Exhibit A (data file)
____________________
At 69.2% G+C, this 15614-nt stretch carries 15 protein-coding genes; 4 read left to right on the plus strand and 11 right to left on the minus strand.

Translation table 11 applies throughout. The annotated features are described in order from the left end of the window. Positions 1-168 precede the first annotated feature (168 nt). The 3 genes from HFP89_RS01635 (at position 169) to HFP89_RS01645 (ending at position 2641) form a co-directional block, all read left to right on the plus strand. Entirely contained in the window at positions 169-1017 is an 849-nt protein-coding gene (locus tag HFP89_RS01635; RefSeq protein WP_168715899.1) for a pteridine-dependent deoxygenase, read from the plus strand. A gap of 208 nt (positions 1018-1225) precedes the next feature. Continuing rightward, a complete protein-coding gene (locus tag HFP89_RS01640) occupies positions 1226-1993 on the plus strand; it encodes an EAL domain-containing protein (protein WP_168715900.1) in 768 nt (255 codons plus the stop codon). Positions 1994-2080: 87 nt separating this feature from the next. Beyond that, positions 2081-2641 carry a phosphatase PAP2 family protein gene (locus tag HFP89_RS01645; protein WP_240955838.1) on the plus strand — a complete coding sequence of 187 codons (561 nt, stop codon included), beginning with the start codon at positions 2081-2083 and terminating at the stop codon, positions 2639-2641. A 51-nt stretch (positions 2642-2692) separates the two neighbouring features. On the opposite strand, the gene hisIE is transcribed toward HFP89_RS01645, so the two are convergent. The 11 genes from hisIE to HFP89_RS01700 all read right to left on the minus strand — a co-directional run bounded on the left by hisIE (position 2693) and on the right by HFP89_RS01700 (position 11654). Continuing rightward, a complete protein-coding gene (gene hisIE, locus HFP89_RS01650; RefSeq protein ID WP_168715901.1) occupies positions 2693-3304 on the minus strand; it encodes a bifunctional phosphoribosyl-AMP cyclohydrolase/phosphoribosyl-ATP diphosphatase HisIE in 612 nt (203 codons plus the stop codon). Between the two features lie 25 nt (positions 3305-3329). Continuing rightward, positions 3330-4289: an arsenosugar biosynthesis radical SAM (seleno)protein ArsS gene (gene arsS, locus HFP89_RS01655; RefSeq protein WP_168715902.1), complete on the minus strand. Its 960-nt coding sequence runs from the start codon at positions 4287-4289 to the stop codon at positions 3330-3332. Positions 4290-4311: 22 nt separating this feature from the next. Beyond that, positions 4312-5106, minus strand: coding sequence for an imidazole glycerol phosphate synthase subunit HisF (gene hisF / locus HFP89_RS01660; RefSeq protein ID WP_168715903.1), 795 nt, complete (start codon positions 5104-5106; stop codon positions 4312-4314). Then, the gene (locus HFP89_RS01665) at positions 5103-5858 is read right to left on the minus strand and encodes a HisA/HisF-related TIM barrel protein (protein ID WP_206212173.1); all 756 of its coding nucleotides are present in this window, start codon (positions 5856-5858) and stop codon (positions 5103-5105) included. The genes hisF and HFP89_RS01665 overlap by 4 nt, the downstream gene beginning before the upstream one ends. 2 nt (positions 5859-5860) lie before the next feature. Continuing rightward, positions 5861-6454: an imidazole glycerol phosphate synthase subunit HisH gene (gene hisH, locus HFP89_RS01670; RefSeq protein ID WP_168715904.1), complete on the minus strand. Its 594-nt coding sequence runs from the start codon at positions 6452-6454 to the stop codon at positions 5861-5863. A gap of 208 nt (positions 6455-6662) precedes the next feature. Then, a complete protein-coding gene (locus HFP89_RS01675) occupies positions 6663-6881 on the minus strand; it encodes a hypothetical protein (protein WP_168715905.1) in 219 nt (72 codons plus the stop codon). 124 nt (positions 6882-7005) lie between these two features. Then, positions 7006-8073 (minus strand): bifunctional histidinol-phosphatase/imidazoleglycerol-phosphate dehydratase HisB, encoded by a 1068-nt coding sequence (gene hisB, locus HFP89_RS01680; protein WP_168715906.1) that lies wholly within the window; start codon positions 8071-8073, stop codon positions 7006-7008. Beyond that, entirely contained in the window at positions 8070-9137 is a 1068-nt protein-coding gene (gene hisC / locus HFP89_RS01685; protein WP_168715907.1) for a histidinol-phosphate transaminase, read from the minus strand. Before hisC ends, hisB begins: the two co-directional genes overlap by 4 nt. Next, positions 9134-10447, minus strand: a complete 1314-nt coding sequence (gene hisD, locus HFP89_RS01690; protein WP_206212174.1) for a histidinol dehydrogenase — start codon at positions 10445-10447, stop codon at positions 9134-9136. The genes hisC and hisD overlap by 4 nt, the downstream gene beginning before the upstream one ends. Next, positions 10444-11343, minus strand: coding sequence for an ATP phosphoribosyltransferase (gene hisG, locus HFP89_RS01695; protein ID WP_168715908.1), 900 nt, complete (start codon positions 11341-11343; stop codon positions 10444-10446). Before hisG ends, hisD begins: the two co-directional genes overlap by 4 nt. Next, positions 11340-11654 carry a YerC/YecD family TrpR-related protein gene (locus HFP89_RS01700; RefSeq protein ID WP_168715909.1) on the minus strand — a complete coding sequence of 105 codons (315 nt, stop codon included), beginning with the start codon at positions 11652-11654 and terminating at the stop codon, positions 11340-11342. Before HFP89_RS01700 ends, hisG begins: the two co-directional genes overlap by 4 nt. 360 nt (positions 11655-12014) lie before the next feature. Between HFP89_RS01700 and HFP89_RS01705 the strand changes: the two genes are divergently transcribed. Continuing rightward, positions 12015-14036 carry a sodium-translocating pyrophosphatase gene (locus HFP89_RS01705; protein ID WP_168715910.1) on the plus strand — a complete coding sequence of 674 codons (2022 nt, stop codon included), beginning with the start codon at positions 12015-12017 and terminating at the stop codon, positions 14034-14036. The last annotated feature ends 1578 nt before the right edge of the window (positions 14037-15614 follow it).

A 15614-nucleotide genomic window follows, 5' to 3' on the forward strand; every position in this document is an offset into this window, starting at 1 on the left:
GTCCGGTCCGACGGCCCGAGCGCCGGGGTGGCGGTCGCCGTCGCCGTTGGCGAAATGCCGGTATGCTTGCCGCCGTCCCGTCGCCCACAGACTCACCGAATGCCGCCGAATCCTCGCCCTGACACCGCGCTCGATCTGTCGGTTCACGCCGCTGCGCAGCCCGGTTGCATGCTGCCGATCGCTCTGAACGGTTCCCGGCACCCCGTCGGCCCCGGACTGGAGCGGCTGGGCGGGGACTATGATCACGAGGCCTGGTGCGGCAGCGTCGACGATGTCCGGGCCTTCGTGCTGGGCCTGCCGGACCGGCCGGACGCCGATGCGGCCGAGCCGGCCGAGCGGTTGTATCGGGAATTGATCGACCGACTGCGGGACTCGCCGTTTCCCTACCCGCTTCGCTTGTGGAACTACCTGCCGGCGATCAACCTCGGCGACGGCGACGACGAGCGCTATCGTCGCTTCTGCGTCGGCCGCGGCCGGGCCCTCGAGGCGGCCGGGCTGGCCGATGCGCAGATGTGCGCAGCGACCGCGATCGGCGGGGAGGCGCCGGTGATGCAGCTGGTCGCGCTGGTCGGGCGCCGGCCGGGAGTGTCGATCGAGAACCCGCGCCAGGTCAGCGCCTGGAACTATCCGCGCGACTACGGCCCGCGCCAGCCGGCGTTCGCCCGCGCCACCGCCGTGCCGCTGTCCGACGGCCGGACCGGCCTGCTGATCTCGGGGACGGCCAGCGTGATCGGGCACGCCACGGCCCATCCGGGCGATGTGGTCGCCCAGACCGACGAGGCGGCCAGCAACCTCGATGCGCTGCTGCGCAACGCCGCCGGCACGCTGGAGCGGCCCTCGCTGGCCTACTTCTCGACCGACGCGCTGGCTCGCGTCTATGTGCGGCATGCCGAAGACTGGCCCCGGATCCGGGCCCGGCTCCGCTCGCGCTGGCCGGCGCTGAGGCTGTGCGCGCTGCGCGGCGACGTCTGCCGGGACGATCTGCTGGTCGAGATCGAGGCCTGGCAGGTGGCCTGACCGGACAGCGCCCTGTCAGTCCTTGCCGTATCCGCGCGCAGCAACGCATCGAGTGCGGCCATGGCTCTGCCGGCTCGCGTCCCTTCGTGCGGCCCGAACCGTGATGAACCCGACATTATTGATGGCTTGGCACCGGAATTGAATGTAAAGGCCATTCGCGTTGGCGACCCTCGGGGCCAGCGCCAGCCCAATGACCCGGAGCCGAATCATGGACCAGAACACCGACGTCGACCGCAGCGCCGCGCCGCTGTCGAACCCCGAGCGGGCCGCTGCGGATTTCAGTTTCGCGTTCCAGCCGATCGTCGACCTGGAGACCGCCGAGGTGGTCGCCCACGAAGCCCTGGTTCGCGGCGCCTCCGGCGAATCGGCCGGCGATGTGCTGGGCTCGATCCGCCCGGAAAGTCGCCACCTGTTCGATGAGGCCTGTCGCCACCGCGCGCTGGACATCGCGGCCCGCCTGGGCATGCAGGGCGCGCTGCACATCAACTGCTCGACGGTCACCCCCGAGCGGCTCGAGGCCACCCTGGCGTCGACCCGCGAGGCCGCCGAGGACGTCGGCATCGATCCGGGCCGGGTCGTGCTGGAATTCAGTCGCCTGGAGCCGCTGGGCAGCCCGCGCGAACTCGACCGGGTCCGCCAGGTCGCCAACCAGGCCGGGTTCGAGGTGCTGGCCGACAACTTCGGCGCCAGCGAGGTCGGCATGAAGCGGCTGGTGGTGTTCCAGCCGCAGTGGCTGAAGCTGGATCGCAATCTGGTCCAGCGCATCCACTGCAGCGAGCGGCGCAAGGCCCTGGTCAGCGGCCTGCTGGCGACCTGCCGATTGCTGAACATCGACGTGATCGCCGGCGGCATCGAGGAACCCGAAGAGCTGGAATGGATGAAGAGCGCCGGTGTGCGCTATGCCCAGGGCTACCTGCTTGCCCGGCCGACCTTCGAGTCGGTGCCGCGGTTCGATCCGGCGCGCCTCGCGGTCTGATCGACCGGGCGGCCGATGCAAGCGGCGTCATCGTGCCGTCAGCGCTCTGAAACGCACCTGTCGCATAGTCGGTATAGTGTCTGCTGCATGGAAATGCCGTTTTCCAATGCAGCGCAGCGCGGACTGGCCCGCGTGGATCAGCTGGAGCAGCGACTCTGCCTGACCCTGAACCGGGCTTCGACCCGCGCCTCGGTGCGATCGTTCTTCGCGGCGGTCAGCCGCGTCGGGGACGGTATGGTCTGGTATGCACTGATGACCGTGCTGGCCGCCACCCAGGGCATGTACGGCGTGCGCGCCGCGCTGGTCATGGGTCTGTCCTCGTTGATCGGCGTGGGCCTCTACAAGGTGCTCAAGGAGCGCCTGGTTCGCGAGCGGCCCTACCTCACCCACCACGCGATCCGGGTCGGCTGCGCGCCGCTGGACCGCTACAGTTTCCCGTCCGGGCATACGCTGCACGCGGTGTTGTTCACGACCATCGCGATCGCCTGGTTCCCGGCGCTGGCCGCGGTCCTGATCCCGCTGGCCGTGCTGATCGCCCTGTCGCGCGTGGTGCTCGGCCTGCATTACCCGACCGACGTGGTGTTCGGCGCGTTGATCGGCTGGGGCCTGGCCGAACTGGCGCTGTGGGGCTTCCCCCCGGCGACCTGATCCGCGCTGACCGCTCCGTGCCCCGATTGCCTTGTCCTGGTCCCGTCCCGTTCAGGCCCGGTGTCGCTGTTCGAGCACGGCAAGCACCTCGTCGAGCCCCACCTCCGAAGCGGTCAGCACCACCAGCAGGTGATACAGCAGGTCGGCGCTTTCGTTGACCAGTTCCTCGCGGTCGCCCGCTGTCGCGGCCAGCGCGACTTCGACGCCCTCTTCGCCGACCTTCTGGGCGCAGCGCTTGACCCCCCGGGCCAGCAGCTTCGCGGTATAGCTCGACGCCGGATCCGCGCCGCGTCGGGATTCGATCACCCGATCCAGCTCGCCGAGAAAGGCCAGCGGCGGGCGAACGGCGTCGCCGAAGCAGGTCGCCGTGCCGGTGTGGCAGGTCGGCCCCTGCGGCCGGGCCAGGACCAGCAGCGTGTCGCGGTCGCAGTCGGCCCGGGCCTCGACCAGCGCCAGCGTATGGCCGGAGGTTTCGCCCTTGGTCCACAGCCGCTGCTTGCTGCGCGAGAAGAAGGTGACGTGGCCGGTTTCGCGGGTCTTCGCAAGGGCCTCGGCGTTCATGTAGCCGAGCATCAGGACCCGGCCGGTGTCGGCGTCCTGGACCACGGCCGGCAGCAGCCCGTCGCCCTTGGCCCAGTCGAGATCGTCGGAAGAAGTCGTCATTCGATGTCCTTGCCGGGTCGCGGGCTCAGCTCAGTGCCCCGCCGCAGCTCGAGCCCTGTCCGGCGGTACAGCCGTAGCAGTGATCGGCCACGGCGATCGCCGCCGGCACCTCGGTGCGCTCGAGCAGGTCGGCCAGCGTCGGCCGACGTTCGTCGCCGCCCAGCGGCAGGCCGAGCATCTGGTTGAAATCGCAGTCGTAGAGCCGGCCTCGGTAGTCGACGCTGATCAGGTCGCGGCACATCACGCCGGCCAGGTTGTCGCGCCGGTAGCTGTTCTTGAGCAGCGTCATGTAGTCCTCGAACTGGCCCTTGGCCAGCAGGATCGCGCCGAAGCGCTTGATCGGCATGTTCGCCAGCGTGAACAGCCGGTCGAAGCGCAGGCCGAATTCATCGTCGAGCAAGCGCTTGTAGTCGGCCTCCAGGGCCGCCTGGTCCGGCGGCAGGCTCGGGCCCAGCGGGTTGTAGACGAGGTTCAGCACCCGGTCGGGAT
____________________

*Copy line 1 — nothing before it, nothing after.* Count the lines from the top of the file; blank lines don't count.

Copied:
At 69.2% G+C, this 15614-nt stretch carries 15 protein-coding genes; 4 read left to right on the plus strand and 11 right to left on the minus strand.